BENTON, Ark. — In 2016, a Saline County boy named Max Wallace took his own life after suffering from Pediatric Autoimmune Neuropsychiatric disorder that people can get by catching the flu, strep, or pneumonia.

But since his death, awareness and knowledge about the disease spread quickly, with the state even proclaiming October 9 as National PANDAS/PANS Awareness Day.

Saline Memorial Hospital hosted a PANDAS/PANS awareness conference Wednesday.

"I would not be standing here knowing what I know without Max's story,” said Natalie Bradford, a physician’s assistant.

Health care providers like Bradford had little or no knowledge about PANDAS/PANS until Max's family formed "Live Life to the MAX," a foundation to spread awareness about the disease.

"Max is helping save lives every day,” said Bradford.

One of those lives is 10-year-old Jayden Rice.

"I was scared a lot,” said Jayden. “I felt like a beast inside. I was angry all the time.”

"There's some similarities in Jayden's story and in Max's story,” said Deborah Rice, Jayden’s mother.

The extreme onset happened in March 2017. He had eight strep infections leading up to then.

Deborah said her son was happy one day, and overnight turned into a different person.

“He started having fear of children, he had fear of everything, he had panic attacks, he had separation anxiety issues,” said Rice.

Jayden’s behavior declined and he was in and out of psych wards.

"Every night was crying in our pillows; fearful for him, for us, for our daughter five years younger than him,” said Rice.

From one doctor to another, Deborah finally ran into Bradford. Because of her research on Max Wallace's story, Bradford brought hope to Jayden before it was too late.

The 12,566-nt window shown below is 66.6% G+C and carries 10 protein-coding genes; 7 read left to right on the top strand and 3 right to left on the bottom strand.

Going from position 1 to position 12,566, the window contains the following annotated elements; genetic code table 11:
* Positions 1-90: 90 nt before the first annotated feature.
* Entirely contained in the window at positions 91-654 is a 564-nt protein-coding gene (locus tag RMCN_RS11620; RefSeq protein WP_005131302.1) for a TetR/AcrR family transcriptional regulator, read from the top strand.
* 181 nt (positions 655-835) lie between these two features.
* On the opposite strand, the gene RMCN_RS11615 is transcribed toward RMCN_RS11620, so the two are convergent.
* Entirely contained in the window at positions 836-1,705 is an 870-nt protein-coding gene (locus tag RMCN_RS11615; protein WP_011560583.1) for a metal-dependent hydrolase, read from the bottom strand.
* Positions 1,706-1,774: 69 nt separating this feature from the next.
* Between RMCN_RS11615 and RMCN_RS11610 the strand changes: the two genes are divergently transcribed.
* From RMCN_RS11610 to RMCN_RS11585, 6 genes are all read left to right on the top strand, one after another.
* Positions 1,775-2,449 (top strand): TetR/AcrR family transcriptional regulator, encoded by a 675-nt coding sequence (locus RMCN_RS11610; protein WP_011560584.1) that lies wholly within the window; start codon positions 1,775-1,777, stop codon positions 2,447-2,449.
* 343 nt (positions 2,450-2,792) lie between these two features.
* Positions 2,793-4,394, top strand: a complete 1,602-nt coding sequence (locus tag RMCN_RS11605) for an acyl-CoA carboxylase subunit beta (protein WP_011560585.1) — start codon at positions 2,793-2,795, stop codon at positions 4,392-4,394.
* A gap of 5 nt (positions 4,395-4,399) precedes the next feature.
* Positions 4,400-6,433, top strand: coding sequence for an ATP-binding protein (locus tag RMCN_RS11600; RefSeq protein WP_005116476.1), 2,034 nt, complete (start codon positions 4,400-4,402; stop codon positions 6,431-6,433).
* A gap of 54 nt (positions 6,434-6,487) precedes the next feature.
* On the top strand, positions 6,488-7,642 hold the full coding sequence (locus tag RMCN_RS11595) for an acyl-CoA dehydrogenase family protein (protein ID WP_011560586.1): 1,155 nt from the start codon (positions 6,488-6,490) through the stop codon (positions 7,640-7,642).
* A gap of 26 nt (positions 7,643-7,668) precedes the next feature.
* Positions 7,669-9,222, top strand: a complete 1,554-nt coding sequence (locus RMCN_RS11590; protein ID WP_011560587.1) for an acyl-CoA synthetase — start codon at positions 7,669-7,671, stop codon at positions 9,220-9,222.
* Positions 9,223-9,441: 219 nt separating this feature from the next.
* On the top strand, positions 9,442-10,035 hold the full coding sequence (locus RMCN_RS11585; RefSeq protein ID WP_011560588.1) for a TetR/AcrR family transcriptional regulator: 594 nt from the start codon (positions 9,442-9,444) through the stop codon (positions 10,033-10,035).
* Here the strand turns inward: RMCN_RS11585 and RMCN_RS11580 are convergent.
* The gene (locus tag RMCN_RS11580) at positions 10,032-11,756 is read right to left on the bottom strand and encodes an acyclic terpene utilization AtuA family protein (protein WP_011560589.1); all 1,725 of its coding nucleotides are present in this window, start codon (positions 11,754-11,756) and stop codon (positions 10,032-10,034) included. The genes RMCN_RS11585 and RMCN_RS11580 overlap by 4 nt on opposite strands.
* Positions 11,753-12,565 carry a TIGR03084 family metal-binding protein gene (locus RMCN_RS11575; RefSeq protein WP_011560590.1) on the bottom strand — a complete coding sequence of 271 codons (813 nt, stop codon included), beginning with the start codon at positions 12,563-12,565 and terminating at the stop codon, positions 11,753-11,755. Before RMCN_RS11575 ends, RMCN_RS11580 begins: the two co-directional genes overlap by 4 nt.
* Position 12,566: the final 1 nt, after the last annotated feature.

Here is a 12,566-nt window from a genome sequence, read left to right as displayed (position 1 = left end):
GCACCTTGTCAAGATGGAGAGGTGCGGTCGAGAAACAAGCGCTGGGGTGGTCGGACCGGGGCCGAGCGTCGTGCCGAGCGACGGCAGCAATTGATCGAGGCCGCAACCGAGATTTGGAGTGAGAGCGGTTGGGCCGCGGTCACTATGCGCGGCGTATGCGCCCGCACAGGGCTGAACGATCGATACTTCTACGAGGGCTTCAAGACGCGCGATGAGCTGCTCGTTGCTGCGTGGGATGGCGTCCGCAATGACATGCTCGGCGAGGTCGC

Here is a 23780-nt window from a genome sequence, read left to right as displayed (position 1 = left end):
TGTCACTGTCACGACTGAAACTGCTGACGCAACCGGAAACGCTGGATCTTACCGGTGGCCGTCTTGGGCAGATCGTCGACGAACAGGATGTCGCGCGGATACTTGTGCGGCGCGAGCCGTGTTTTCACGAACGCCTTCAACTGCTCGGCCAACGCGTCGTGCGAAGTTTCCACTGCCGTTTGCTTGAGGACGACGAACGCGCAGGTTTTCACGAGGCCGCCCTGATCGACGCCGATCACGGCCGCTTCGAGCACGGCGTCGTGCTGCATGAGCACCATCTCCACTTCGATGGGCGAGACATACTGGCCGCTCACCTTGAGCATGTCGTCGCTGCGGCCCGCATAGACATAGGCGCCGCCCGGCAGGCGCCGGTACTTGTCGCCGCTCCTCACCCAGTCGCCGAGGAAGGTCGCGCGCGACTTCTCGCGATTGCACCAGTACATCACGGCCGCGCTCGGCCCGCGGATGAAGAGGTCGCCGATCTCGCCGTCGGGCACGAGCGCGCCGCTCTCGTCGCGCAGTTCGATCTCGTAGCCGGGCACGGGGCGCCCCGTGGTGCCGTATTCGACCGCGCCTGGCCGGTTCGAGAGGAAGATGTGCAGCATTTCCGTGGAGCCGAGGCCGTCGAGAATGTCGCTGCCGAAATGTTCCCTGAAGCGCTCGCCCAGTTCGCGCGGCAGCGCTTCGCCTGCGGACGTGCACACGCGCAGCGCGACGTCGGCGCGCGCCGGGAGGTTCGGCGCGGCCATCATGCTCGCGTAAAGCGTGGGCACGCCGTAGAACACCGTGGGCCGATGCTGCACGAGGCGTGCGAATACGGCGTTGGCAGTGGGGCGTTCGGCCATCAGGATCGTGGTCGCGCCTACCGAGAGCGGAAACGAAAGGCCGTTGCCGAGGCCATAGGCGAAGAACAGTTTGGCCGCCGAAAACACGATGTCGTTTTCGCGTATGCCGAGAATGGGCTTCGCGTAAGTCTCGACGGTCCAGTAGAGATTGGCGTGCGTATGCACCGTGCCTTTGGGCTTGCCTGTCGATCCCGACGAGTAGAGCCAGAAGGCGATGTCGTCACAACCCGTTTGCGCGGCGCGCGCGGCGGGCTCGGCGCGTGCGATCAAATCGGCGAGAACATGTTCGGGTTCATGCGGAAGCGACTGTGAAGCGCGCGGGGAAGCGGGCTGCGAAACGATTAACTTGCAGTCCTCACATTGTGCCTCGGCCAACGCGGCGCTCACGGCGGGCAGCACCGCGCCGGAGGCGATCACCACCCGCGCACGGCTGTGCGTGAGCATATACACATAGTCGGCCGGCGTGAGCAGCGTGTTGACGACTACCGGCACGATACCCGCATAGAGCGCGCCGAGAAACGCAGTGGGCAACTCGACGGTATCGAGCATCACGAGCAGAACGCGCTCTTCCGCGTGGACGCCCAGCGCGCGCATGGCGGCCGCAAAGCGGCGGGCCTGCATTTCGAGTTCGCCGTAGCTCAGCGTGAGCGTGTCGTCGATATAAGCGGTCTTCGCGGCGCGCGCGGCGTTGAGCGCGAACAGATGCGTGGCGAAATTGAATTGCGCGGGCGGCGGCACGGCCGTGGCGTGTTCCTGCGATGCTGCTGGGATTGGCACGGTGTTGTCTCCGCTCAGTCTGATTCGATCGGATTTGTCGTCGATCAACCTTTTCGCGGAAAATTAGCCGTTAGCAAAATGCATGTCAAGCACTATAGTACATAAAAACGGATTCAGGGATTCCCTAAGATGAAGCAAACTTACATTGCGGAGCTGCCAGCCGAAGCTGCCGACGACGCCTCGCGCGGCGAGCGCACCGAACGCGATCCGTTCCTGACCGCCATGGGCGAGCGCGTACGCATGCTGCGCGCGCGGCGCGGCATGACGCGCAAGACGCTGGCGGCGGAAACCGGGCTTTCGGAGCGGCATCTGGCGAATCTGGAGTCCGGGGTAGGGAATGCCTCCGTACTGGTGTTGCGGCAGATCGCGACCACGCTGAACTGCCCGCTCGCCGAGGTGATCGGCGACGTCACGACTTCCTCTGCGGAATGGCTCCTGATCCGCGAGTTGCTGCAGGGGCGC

Jayden was diagnosed with PANDAS/PANS in September 2017.

"It took trial and error of different antibiotics. I think what finally did it, we had a combination of antibiotics,” said Bradford.

"As time went on, he started going back to kids things,” said Rice. “He started making friends again, he started wanting to be in school and interacting with kids. He’s off all of his medicine."

Because of awareness and knowledge, Jayden's life has turned around. Now, he's helping others battling the disease.

“I hate it took a child for us to get to this point,” said Rice. “I hope we can continue learning and educating about this. Where we are ahead in this journey, we don't feel anyone should be left behind."

If you suspect someone you know could have PANS, get help immediately. The sooner it’s treated, the better the outcome.

Signs you can look for are sudden onset of obsessive-compulsive disorder, tics, food regression, severe anxiety, and behavioral outbursts.

Bradford now sees a PANDAS/PANS kid almost every day.

Thanks to a law passed in March, every child, no matter their financial status, can get help. It ensures insurance coverage for PANDAS/PANS treatment.

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